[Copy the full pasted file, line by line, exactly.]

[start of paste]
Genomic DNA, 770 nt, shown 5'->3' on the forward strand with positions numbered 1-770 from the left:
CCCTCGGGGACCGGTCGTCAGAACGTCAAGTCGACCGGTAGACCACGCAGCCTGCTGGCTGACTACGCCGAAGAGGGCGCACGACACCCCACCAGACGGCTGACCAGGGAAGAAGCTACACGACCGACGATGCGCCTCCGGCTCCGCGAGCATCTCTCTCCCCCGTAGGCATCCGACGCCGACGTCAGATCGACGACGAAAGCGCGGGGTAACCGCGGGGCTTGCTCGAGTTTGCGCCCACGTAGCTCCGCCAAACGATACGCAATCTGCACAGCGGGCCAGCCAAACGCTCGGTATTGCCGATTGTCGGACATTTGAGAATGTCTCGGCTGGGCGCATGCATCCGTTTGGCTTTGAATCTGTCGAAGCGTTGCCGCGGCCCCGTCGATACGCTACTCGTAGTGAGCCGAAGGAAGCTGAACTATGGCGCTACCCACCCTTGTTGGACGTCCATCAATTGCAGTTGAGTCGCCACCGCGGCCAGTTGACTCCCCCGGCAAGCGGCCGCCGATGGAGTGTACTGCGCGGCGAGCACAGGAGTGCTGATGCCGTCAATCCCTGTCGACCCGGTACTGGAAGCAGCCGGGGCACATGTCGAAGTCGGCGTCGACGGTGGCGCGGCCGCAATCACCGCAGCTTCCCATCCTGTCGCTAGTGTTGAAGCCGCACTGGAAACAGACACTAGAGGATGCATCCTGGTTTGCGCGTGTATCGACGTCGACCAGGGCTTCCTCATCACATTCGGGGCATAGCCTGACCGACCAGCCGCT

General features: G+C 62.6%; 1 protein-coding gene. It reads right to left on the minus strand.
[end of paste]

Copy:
Genomic DNA, 770 nt, shown 5'->3' on the forward strand with positions numbered 1-770 from the left:
CCCTCGGGGACCGGTCGTCAGAACGTCAAGTCGACCGGTAGACCACGCAGCCTGCTGGCTGACTACGCCGAAGAGGGCGCACGACACCCCACCAGACGGCTGACCAGGGAAGAAGCTACACGACCGACGATGCGCCTCCGGCTCCGCGAGCATCTCTCTCCCCCGTAGGCATCCGACGCCGACGTCAGATCGACGACGAAAGCGCGGGGTAACCGCGGGGCTTGCTCGAGTTTGCGCCCACGTAGCTCCGCCAAACGATACGCAATCTGCACAGCGGGCCAGCCAAACGCTCGGTATTGCCGATTGTCGGACATTTGAGAATGTCTCGGCTGGGCGCATGCATCCGTTTGGCTTTGAATCTGTCGAAGCGTTGCCGCGGCCCCGTCGATACGCTACTCGTAGTGAGCCGAAGGAAGCTGAACTATGGCGCTACCCACCCTTGTTGGACGTCCATCAATTGCAGTTGAGTCGCCACCGCGGCCAGTTGACTCCCCCGGCAAGCGGCCGCCGATGGAGTGTACTGCGCGGCGAGCACAGGAGTGCTGATGCCGTCAATCCCTGTCGACCCGGTACTGGAAGCAGCCGGGGCACATGTCGAAGTCGGCGTCGACGGTGGCGCGGCCGCAATCACCGCAGCTTCCCATCCTGTCGCTAGTGTTGAAGCCGCACTGGAAACAGACACTAGAGGATGCATCCTGGTTTGCGCGTGTATCGACGTCGACCAGGGCTTCCTCATCACATTCGGGGCATAGCCTGACCGACCAGCCGCT

General features: G+C 62.6%; 1 protein-coding gene. It reads right to left on the minus strand.